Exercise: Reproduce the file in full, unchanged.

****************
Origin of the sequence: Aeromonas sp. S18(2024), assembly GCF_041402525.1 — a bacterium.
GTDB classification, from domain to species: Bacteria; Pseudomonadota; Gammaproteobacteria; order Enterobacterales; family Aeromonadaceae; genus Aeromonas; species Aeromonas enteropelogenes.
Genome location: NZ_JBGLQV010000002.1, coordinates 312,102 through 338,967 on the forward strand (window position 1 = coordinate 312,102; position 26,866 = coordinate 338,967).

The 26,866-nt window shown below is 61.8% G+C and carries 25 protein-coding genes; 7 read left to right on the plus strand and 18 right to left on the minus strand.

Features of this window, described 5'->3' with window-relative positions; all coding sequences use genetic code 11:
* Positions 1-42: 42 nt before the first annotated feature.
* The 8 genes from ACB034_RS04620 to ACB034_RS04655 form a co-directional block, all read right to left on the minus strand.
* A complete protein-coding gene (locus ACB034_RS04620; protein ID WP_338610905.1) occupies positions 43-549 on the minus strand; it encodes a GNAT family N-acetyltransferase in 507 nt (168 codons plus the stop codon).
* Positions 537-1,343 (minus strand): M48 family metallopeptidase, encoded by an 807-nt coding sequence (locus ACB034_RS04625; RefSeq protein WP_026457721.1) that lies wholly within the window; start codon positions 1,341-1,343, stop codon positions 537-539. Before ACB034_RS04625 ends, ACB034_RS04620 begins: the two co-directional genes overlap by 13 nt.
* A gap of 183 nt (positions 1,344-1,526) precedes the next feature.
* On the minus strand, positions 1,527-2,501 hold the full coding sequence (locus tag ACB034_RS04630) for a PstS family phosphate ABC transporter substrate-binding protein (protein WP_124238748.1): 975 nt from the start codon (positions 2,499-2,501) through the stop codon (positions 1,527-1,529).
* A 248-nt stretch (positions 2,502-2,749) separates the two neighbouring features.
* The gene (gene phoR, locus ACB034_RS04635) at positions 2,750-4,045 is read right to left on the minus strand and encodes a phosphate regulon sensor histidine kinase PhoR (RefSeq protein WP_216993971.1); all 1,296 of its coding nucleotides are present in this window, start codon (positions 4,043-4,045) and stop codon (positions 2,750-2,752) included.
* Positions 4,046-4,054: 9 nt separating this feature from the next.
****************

Origin of the sequence: Aeromonas sp. S18(2024), assembly GCF_041402525.1 — a bacterium.
GTDB classification, from domain to species: Bacteria; Pseudomonadota; Gammaproteobacteria; order Enterobacterales; family Aeromonadaceae; genus Aeromonas; species Aeromonas enteropelogenes.
Genome location: NZ_JBGLQV010000002.1, coordinates 312,102 through 338,967 on the forward strand (window position 1 = coordinate 312,102; position 26,866 = coordinate 338,967).

The 26,866-nt window shown below is 61.8% G+C and carries 25 protein-coding genes; 7 read left to right on the plus strand and 18 right to left on the minus strand.

Features of this window, described 5'->3' with window-relative positions; all coding sequences use genetic code 11:
* Positions 1-42: 42 nt before the first annotated feature.
* The 8 genes from ACB034_RS04620 to ACB034_RS04655 form a co-directional block, all read right to left on the minus strand.
* A complete protein-coding gene (locus ACB034_RS04620; protein ID WP_338610905.1) occupies positions 43-549 on the minus strand; it encodes a GNAT family N-acetyltransferase in 507 nt (168 codons plus the stop codon).
* Positions 537-1,343 (minus strand): M48 family metallopeptidase, encoded by an 807-nt coding sequence (locus ACB034_RS04625; RefSeq protein WP_026457721.1) that lies wholly within the window; start codon positions 1,341-1,343, stop codon positions 537-539. Before ACB034_RS04625 ends, ACB034_RS04620 begins: the two co-directional genes overlap by 13 nt.
* A gap of 183 nt (positions 1,344-1,526) precedes the next feature.
* On the minus strand, positions 1,527-2,501 hold the full coding sequence (locus tag ACB034_RS04630) for a PstS family phosphate ABC transporter substrate-binding protein (protein WP_124238748.1): 975 nt from the start codon (positions 2,499-2,501) through the stop codon (positions 1,527-1,529).
* A 248-nt stretch (positions 2,502-2,749) separates the two neighbouring features.
* The gene (gene phoR, locus ACB034_RS04635) at positions 2,750-4,045 is read right to left on the minus strand and encodes a phosphate regulon sensor histidine kinase PhoR (RefSeq protein WP_216993971.1); all 1,296 of its coding nucleotides are present in this window, start codon (positions 4,043-4,045) and stop codon (positions 2,750-2,752) included.
* Positions 4,046-4,054: 9 nt separating this feature from the next.